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May 2016 OP0516_CV1-1.jpg
5 ways to fire a patientAs owners and/or managers of small business, optometrists usually think of firing in terms of how and when to fire an employee or associate. However, there are times when it is necessary and prudent to fire a patient. This is one of the most difficult tasks we encounter, and it is actually very hard to do.
Farewell to Dr. Larry Alexander, my optometric heroI know that I am hurtling toward eternity each passing day, but I don't dwell on it. Life gets in the way, you know? Yet nothing makes you face you own mortality than the death of someone close.
How your practice can learn from successful companiesAn optometric practice is a business just like any other business where the same rules apply—revenues minus expenses equals profit. Too many times we borrow ideas from mediocre businesses, practices, and people.
How diet and nutrition affect diseaseDiet and nutrition play significant roles in the maintenance of health and prevention of disease.1,2 Every five years, our government releases dietary guidelines based upon all the players in the “food fight.
How a multi-component nutritional supplement benefits diabetic patientsWe all know the typical algorithm for our patients having diabetes: Maintain healthy blood sugar and pressure control, get annual dilated eye examinations, and receive laser or anti-VEGF therapy if and when they develop vision-threatening diabetic retinopathy (DR).
How alcohol consumption correlates with glaucomaWith the advent of electronic health records, it is now easier than ever to keep up with what medications a patient is actually taking, and (especially in the arena of glaucoma) the several classes of medications, such as steroids, beta blockers, and antihistamines, that can influence how patients’ eyes behave. With this in mind, I had a patient come in the other day with an interesting question regarding her intraocular pressure (IOP).
How to offer concierge-like care without the feeI like to describe my practice as “concierge like.” We are all familiar with the concept of MD VIP practices. They require patients to pay a flat fee to be part of the practice’s patient base, and, in return, the patient has free access to his physician at any time.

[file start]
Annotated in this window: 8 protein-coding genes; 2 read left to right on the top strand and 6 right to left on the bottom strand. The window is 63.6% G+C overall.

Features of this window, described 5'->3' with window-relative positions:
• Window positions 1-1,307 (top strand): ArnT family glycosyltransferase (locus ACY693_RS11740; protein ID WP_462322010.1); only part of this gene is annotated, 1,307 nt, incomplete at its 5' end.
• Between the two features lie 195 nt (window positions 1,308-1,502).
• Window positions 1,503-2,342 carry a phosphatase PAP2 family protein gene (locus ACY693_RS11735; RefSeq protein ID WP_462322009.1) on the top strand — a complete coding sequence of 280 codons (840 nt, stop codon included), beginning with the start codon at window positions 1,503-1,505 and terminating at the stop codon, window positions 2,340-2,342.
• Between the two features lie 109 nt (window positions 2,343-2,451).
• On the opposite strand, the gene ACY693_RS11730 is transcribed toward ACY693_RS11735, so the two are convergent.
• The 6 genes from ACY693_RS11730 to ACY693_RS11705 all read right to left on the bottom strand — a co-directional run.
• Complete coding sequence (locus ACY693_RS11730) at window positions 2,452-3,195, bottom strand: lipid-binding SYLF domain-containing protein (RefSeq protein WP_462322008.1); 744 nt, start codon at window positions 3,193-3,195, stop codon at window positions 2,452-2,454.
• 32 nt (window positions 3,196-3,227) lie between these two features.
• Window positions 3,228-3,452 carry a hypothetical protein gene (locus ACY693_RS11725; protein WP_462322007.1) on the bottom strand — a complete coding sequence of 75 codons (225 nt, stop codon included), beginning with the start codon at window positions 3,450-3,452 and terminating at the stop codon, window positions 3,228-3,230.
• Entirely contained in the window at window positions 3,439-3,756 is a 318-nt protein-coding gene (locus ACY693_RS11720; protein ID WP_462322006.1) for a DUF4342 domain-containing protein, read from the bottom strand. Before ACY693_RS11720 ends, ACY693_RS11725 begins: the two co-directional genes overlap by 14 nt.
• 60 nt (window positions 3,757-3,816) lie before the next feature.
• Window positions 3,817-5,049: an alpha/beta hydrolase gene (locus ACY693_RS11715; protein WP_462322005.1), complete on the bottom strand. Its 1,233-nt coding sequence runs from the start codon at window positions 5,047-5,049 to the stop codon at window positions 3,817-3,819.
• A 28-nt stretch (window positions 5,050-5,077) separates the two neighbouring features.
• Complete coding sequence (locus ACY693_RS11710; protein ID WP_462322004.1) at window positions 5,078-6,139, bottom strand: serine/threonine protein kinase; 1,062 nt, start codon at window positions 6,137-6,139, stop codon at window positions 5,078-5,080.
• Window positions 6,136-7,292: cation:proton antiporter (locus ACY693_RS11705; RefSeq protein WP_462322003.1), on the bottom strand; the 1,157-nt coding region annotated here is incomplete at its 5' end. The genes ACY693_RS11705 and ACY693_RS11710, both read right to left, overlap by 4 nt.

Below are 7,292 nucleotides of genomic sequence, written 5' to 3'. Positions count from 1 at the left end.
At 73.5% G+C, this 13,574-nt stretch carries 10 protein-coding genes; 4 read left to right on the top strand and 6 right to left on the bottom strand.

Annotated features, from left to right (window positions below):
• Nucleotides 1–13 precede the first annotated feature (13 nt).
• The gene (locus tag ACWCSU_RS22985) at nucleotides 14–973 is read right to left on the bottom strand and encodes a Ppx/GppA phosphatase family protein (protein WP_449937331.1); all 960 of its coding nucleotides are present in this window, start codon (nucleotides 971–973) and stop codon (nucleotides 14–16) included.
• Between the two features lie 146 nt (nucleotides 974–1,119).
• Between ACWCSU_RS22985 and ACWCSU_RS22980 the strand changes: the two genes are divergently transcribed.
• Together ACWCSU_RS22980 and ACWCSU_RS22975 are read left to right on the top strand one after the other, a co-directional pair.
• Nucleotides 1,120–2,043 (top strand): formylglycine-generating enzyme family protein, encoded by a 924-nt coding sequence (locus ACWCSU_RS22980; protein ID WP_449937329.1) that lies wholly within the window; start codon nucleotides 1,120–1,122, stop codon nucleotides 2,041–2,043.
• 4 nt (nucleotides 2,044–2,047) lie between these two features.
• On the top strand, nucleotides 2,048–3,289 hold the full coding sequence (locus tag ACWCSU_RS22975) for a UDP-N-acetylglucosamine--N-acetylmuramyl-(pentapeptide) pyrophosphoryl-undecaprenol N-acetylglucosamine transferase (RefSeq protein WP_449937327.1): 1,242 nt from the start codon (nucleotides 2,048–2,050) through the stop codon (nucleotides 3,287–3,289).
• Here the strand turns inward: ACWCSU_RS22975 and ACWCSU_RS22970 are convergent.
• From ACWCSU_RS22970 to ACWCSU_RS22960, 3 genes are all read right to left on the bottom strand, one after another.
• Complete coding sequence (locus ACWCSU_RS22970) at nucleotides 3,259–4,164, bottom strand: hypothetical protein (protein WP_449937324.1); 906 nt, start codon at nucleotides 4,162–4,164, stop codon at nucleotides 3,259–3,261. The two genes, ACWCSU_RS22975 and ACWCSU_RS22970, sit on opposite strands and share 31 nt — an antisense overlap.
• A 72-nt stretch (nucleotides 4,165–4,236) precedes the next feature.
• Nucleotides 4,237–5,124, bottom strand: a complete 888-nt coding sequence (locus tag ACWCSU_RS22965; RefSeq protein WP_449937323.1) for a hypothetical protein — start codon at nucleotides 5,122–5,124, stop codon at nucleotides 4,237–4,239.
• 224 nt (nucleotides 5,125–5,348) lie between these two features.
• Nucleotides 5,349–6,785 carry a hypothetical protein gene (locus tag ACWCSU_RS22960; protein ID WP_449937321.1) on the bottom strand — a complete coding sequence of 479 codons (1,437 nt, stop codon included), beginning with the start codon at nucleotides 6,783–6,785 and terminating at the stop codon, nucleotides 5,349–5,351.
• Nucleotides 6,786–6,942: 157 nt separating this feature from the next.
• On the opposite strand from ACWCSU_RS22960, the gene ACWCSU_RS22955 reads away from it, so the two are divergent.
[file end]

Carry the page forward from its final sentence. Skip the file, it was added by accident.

Clinical laboratory testing in optometry: Next frontierIn this issue you'll find an article on clinical laboratory testing for optometry. It is my new passion. It’s something I do in my office on a daily basis, and I find it really helps me in my clinical decision-making.
How point-of-care diagnostic lab tests help clinical decisionsPoint-of-care (POC) diagnostic laboratory testing is not common in eye care. This is not due to any lack of clinical need—it is rather the result of a lack of specific tests known to demonstrate diagnostic and/or treatment relevance to the optometrist and a general resistance to adopting new diagnostic technologies.
Treating refractive error with corneal cross-linkingAfter much anticipation and a long wait for both clinicians and patients in need, the U.S. Food and Drug Administration (FDA) approved corneal cross-linking (CXL) in mid April. This procedure is globally considered the only method of halting the progressive family of diseases called corneal ectasias, including keratoconus.
Q&A: Bryan Rogoff Principal and consultant for EyeExec ConsultingI enjoyed patient care, but I wanted to do more with my career. I didn’t necessarily look at patient care as where I wanted my career to be. I was recognized to be able to marry clinical and business and mediate communications between the two.
Will the SMILE procedure replace LASIK?The femtosecond laser has brought many significant advances to eye surgery. For more than a decade, it has been used to create lamellar corneal flaps for laser in situ keratomileusis (LASIK), and more recently this laser is used to precisely perform several steps in cataract surgery.
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